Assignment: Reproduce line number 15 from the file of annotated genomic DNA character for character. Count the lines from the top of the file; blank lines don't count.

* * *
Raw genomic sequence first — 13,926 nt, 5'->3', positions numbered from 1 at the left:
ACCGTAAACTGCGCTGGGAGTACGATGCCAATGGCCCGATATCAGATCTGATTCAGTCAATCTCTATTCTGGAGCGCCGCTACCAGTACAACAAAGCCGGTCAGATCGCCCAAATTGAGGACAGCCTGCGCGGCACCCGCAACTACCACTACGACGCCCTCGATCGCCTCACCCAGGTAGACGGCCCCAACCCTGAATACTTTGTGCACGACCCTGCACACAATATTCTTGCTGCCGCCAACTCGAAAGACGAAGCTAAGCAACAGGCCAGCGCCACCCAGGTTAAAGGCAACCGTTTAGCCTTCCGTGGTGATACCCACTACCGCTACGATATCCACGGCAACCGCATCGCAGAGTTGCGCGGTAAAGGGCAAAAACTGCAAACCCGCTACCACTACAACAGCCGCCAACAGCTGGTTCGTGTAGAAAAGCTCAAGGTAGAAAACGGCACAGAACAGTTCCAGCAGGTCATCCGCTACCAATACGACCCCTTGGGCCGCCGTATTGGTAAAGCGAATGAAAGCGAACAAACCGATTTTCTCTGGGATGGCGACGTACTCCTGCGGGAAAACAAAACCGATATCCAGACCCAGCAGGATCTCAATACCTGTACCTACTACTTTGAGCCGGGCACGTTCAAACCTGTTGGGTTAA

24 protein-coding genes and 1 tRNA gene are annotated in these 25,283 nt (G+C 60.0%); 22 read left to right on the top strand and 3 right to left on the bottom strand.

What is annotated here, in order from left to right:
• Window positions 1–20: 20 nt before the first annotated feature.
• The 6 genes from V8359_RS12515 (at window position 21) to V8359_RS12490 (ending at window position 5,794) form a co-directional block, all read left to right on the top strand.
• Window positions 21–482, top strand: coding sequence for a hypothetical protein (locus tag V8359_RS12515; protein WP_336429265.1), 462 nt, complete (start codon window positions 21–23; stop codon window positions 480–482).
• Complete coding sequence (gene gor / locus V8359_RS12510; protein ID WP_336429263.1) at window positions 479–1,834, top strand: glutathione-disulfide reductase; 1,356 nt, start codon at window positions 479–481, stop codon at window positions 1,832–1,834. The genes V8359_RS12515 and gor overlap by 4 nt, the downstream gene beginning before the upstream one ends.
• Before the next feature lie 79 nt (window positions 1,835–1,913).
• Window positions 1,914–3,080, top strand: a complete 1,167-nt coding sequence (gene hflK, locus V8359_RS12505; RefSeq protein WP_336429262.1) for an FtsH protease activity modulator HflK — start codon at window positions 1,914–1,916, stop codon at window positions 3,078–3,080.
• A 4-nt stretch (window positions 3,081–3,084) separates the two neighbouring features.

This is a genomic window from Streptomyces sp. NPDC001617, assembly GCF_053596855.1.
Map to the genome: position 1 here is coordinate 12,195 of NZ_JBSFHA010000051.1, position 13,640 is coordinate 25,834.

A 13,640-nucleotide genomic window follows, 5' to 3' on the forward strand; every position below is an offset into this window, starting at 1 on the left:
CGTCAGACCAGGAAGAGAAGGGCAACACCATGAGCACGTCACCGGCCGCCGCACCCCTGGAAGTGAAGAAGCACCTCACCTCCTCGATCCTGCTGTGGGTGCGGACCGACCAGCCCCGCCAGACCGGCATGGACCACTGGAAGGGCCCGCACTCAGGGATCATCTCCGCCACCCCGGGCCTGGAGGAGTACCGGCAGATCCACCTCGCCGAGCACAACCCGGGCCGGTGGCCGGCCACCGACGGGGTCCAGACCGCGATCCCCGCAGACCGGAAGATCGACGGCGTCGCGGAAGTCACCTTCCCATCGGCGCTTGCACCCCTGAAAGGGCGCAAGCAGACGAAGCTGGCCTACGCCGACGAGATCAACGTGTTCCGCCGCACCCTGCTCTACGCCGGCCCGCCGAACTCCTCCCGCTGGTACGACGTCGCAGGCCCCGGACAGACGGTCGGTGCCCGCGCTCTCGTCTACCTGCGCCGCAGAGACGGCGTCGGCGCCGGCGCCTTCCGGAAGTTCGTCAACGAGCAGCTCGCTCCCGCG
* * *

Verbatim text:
CGTCAGACCAGGAAGAGAAGGGCAACACCATGAGCACGTCACCGGCCGCCGCACCCCTGGAAGTGAAGAAGCACCTCACCTCCTCGATCCTGCTGTGGGTGCGGACCGACCAGCCCCGCCAGACCGGCATGGACCACTGGAAGGGCCCGCACTCAGGGATCATCTCCGCCACCCCGGGCCTGGAGGAGTACCGGCAGATCCACCTCGCCGAGCACAACCCGGGCCGGTGGCCGGCCACCGACGGGGTCCAGACCGCGATCCCCGCAGACCGGAAGATCGACGGCGTCGCGGAAGTCACCTTCCCATCGGCGCTTGCACCCCTGAAAGGGCGCAAGCAGACGAAGCTGGCCTACGCCGACGAGATCAACGTGTTCCGCCGCACCCTGCTCTACGCCGGCCCGCCGAACTCCTCCCGCTGGTACGACGTCGCAGGCCCCGGACAGACGGTCGGTGCCCGCGCTCTCGTCTACCTGCGCCGCAGAGACGGCGTCGGCGCCGGCGCCTTCCGGAAGTTCGTCAACGAGCAGCTCGCTCCCGCG